I watched a pair of pigeons eat
A chicken drumstick fallen from a heaving bin
On the day we first met alone. I was in town. You were late.
The sky was dark and rippled like
Disturbed water. A lot like the subaqueous,
Oily intensity of your eyes. How strange. I was looking at this sky
To ignore, to fixate on something, anything, other than those pigeons. And still –
I watched them.

Being human I was compelled
To watch the destruction of another thing, of the birds' dumb innocence,
As they shared their meal bashful and tender as lovers,
So unaware of the ugliness of the act, the perversity, the cannibalism,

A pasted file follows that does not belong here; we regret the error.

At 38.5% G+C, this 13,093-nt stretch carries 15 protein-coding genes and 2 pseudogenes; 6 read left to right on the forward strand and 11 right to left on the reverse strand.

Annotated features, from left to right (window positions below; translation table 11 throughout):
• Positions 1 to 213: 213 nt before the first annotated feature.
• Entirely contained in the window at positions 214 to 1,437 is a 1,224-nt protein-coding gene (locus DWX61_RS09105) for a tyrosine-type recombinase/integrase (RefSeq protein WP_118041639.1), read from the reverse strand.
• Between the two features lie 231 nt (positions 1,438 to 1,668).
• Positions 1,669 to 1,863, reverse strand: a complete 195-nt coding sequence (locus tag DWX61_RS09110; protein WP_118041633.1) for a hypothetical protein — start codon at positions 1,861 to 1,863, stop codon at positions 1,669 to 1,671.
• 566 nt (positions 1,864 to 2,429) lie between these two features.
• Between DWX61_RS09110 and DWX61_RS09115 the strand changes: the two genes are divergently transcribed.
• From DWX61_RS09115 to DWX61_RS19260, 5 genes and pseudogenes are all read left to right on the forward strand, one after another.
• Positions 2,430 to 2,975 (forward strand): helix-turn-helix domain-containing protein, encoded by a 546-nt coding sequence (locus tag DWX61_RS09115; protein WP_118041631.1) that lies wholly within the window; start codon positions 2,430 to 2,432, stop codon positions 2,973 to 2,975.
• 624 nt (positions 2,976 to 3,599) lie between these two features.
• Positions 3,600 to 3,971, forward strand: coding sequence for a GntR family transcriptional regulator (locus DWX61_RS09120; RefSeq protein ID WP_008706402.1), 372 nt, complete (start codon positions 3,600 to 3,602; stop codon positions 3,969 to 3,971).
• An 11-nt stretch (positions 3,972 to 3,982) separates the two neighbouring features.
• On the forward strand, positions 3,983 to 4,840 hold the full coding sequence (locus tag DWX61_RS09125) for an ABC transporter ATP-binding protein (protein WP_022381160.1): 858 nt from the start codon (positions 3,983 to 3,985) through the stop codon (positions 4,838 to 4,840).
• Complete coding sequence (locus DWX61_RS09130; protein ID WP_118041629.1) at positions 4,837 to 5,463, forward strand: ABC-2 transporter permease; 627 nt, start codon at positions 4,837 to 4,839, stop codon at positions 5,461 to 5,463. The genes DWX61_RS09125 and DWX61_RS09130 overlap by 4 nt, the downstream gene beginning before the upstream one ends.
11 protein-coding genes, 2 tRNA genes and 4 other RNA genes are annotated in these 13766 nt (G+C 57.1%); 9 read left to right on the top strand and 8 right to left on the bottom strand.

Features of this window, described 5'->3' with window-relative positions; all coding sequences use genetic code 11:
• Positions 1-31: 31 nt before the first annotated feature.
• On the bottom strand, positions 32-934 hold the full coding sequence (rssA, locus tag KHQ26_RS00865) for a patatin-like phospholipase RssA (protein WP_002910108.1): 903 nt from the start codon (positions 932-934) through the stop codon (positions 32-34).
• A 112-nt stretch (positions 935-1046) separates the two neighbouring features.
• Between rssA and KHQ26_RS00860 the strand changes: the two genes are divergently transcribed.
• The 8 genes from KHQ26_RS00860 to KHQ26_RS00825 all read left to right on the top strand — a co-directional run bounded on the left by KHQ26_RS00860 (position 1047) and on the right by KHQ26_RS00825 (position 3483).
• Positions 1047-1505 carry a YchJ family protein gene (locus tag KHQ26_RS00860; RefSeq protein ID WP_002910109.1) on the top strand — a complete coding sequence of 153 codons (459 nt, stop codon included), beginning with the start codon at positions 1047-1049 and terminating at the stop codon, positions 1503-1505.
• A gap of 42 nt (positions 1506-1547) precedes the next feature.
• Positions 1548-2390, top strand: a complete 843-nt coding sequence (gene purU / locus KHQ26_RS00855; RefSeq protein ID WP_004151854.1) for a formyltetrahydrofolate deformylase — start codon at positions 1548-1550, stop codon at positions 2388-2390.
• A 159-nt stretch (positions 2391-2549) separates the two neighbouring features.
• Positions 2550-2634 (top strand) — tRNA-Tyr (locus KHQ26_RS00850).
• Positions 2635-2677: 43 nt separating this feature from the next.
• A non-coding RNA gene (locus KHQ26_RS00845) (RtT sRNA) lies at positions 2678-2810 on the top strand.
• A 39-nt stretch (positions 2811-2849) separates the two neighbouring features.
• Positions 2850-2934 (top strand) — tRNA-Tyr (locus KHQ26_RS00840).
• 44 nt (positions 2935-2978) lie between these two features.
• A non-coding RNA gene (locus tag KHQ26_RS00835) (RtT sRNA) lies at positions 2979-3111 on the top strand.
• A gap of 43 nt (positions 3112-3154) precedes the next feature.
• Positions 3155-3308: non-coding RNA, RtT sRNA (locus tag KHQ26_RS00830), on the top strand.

The murder of their almost-brother, their almost-souls, their
Almost-love. How could they not realise, not know, not see the familiarity?

I had, of course, put it down to the tiny, thick,
Clotted little pigeon brain, animal idiocy.

It's only now that I remember, as you came wandering over
That I turned immediately way.
That my fixation changed to a different source
Of destruction.